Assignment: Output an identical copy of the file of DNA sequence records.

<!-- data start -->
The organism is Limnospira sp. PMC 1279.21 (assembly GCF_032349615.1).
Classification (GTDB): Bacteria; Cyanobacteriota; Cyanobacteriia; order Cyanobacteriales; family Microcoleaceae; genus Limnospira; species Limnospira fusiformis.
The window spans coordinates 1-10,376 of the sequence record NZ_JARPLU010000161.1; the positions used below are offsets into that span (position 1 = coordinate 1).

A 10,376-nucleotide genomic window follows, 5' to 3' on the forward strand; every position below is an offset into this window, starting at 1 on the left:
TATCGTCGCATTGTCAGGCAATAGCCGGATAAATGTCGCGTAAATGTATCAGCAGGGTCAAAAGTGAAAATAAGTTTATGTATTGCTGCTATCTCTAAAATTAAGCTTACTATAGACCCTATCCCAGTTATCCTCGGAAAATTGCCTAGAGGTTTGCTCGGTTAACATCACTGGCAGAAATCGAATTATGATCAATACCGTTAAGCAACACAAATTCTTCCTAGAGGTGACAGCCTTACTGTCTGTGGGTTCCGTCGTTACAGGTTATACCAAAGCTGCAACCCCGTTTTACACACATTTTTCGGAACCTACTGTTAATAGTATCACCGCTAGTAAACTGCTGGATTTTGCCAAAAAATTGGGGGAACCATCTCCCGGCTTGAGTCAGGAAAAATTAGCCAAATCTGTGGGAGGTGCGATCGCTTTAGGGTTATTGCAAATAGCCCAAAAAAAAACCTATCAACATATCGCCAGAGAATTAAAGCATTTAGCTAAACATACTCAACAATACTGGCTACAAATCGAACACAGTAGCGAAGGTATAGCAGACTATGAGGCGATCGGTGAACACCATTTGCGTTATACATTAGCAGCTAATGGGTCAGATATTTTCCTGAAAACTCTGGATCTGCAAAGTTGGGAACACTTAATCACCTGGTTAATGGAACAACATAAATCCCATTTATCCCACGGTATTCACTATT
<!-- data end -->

The organism is Limnospira sp. PMC 1279.21 (assembly GCF_032349615.1).
Classification (GTDB): Bacteria; Cyanobacteriota; Cyanobacteriia; order Cyanobacteriales; family Microcoleaceae; genus Limnospira; species Limnospira fusiformis.
The window spans coordinates 1-10,376 of the sequence record NZ_JARPLU010000161.1; the positions used below are offsets into that span (position 1 = coordinate 1).

A 10,376-nucleotide genomic window follows, 5' to 3' on the forward strand; every position below is an offset into this window, starting at 1 on the left:
TATCGTCGCATTGTCAGGCAATAGCCGGATAAATGTCGCGTAAATGTATCAGCAGGGTCAAAAGTGAAAATAAGTTTATGTATTGCTGCTATCTCTAAAATTAAGCTTACTATAGACCCTATCCCAGTTATCCTCGGAAAATTGCCTAGAGGTTTGCTCGGTTAACATCACTGGCAGAAATCGAATTATGATCAATACCGTTAAGCAACACAAATTCTTCCTAGAGGTGACAGCCTTACTGTCTGTGGGTTCCGTCGTTACAGGTTATACCAAAGCTGCAACCCCGTTTTACACACATTTTTCGGAACCTACTGTTAATAGTATCACCGCTAGTAAACTGCTGGATTTTGCCAAAAAATTGGGGGAACCATCTCCCGGCTTGAGTCAGGAAAAATTAGCCAAATCTGTGGGAGGTGCGATCGCTTTAGGGTTATTGCAAATAGCCCAAAAAAAAACCTATCAACATATCGCCAGAGAATTAAAGCATTTAGCTAAACATACTCAACAATACTGGCTACAAATCGAACACAGTAGCGAAGGTATAGCAGACTATGAGGCGATCGGTGAACACCATTTGCGTTATACATTAGCAGCTAATGGGTCAGATATTTTCCTGAAAACTCTGGATCTGCAAAGTTGGGAACACTTAATCACCTGGTTAATGGAACAACATAAATCCCATTTATCCCACGGTATTCACTATT